Ode to the Ghillie Brogue
By Bruce Griffith
The ghillie brogue started out as footwear that would drain water and dry quickly. In the very early days of Scottish footwear the ghillie brogue was made out of animal hides. In the original ghillie brogue designs, the laces were above the ankle so the shoes wouldn't get stuck in the mud. The shoe had a pattern of fine holes perforating the leather, known as brogueing.
There's an early reference to Scottish Highlanders making and wearing similar shoes. These were described in 1542, John Elder writing of the dress of Highlanders to King Henry VIII:
"...we can not suffir bair footide...after we have slayne redd deir, we flaye of the skyne, bey and bey, and settinge of our bair foote on the insyde therof, for neid of cunnynge shoemakers, by your Graces pardon, we play the sutters; compasinge and mesuringe so moche therof, as shall retche up to our ancklers, pryckynge the upper part thereof also with holis, that the watrer may repas wher it entris, and stretchide up with a stronge thwange of the same, meitand above our saide ancklers, so, and pleas your noble Grace, we make our shoois: Therefor, we using suche maner of shoois, the roghe hairie syde outwart..."
Early 1600’s saw references to ghillie brogues and the name Pampooties. Pampooties are raw-hide shoes, which were formerly made and worn on the Aran Islands of County Galway, Ireland.
In the 17th century the Squirarchy had heels added and merged the styles of the Cuaran and Ghillie. These hardier shoes were ideal for deer stalking, hunting and fishing. Circa 1640 a shawl tongue was added with a fringe to lend a touch of elegance. It was thought Irish landowners started to decorate their shoes with patterned sequence of holes. In the original shoes the holes served a pragmatic purpose i.e. to allow water to flow through. For good luck the designs incorporated coded symbols. As soon as the style became associated with the gentry the holes became more decorative features (Vass & Molnar, 1999). Later when the holes only served for decorative purposes leather uppers were rubbed with melted candle wax (or tallow) to improve waterproofing. The brogue became refined without losing its sturdiness as the style crossed over into main fashion.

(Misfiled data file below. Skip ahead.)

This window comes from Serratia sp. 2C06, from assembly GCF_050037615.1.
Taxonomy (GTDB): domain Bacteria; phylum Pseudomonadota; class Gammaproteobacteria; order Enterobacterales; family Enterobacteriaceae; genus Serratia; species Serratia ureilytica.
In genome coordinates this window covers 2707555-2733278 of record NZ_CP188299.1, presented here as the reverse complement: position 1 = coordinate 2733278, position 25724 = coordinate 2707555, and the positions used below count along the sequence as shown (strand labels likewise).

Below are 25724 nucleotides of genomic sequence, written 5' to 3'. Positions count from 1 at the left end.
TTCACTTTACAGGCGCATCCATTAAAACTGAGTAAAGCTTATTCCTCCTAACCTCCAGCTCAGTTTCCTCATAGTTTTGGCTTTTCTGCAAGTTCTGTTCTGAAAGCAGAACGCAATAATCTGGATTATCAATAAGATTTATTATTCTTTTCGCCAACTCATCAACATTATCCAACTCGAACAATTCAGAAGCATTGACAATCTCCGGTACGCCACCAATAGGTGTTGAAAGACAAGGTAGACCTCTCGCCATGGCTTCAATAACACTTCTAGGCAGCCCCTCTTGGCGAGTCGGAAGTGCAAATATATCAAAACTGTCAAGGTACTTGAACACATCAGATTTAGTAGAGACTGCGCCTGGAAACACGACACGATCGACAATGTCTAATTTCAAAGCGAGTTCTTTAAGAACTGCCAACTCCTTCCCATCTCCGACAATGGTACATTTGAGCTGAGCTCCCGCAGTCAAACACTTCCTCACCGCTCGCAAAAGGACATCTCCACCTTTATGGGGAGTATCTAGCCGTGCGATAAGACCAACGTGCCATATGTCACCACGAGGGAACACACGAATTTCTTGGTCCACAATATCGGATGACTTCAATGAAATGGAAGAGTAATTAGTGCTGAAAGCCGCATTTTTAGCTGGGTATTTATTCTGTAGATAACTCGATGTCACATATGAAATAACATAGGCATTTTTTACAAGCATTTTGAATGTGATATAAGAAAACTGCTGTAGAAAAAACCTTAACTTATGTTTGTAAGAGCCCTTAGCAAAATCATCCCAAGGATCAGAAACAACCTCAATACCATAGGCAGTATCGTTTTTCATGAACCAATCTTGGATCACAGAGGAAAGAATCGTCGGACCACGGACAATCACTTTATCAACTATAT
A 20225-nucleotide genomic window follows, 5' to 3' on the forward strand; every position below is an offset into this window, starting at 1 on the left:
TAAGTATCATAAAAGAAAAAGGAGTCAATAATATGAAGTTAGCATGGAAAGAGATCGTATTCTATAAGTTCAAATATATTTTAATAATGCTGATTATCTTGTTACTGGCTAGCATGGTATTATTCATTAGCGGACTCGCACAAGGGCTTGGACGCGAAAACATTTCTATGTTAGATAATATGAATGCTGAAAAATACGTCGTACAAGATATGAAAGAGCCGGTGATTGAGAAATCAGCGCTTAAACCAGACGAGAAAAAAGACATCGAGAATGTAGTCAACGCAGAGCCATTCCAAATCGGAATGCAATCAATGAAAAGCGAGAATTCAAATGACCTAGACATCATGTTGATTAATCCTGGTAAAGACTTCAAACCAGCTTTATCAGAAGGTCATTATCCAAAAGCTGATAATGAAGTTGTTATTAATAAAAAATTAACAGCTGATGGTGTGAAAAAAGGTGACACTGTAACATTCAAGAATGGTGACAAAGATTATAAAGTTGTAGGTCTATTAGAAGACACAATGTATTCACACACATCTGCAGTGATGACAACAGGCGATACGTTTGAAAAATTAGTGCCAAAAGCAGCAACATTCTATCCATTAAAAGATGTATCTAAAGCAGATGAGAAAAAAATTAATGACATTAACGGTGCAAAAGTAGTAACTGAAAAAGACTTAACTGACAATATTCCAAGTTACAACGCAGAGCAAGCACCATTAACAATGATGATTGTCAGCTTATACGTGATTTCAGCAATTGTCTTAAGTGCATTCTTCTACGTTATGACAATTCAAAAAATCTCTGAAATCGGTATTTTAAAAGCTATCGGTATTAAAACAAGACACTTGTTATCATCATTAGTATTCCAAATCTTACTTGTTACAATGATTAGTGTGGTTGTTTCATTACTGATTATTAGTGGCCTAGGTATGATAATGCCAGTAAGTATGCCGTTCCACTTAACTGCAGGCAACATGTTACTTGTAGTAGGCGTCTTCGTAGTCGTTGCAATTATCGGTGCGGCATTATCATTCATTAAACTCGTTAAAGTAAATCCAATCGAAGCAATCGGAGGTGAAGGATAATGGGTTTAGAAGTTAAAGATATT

The Brogue (derived from the Gaelic bróg (Irish), bròg (Scottish) "shoe") is a style of low-heeled shoe or boot traditionally characterised by multiple-piece, sturdy leather uppers with decorative perforations (or "broguing") and serration along the pieces' visible edges. Modern brogues trace their roots to a rudimentary shoe originating in Ireland that was constructed using untanned hide.
The ghillie style of full brogue has no tongue, to facilitate drying, and long laces that wrap around the leg above the ankle and tie below the calf to facilitate keeping the tie clear of mud. Despite the functional aspects of their design, ghillies brogues are most commonly seen as a component of traditional, formal Scottish dress and are worn primarily for social occasions.